Economist and veteran New York Times columnist Paul Krugman has been vehemently critical of President Donald Trump’s handling of the coronavirus pandemic. And Krugman was drawing an obvious parallel between Trump’s coronavirus response and the George W. Bush Administration’s response to Hurricane Katrina when, on March 29, he tweeted, “Katrina was a dress rehearsal for our current nightmare of bad leadership.”
With that tweet, Krugman linked to his September 2, 2005 column — which found him lambasting President George W. Bush’s administration and asserting, “Why have aid and security taken so long to arrive? Katrina hit five days ago — and it was already clear by last Friday that Katrina could do immense damage along the Gulf Coast. Yet the response you’d expect from an advanced country never happened. Thousands of Americans are dead or dying.”
In that column, Krugman went on to ask, “Did the Bush Administration destroy FEMA's effectiveness? The Administration has, by all accounts, treated the emergency management agency like an unwanted stepchild, leading to a mass exodus of experienced professionals.”
Krugman denounced the Bush Administration as a “can’t-do government” 15 years ago, and similarly — in his March 28, 2020 column — he attacked the Trump Administration for being so slow to respond to the coronavirus crisis.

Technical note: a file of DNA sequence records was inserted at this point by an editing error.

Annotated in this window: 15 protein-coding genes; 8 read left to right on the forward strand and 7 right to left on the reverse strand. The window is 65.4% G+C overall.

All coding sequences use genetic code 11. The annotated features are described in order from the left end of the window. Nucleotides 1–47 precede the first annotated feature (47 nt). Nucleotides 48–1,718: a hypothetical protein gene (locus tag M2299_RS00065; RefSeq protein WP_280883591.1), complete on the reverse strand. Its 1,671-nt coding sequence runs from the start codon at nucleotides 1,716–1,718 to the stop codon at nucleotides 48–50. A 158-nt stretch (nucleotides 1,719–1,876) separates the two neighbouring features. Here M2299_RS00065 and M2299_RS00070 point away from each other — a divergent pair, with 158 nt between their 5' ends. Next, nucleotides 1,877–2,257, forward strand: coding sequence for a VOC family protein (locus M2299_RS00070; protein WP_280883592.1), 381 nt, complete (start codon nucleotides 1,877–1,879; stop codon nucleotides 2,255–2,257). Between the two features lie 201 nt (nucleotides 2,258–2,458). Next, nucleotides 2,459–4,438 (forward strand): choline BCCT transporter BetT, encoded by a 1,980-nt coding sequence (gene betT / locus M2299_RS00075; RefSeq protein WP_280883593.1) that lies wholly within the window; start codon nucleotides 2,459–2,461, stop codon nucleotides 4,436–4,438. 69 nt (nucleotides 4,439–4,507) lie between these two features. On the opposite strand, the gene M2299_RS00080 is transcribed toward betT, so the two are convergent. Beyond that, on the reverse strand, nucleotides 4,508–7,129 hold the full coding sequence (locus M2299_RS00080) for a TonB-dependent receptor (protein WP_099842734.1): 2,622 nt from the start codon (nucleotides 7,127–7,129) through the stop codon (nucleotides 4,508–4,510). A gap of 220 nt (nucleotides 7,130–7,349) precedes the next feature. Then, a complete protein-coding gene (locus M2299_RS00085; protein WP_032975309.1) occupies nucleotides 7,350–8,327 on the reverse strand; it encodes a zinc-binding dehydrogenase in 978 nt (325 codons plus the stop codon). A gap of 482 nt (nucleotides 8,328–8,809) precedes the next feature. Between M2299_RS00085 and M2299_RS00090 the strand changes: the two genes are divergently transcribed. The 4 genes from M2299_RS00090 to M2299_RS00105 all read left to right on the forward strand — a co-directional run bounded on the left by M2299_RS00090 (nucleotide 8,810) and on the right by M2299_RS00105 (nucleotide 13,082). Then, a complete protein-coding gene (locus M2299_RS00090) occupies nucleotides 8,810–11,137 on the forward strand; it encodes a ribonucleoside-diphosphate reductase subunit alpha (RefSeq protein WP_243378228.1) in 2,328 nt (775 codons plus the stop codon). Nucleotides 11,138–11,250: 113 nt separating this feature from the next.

“Let me summarize the Trump Administration/right-wing media view on the coronavirus: it’s a hoax or anyway, no big deal,” Krugman wrote in that March 28 column. “Besides, trying to do anything about it would destroy the economy. And it’s China’s fault, which is why we should call it the ‘Chinese virus.’”
Krugman added that “epidemiologists who have been modeling the virus’ future spread have come under sustained attack, accused of being part of a ‘Deep State’ plot against Donald Trump — or maybe free markets.”
@paulkrugman The right wing simply doesn't know how to govern, something they've proven time after time. And even i… https://t.co/WIwqmtye4N— Roger Matile (@Roger Matile) 1585514745.0
In recent columns, Krugman has stressed that the GOP’s dysfunction didn’t begin with Trump. And as Krugman sees it, Trump’s coronavirus response is an indictment of the Republican Party in general.
“The bottom line is that as with so many things Trump, the awfulness of the man in the White House isn’t the whole story behind terrible policy,” Krugman wrote in his March 28 column. “Yes, he’s ignorant, incompetent, vindictive and utterly lacking in empathy. But his failures on pandemic policy owe as much to the nature of the movement he serves as they do to his personal inadequacies.”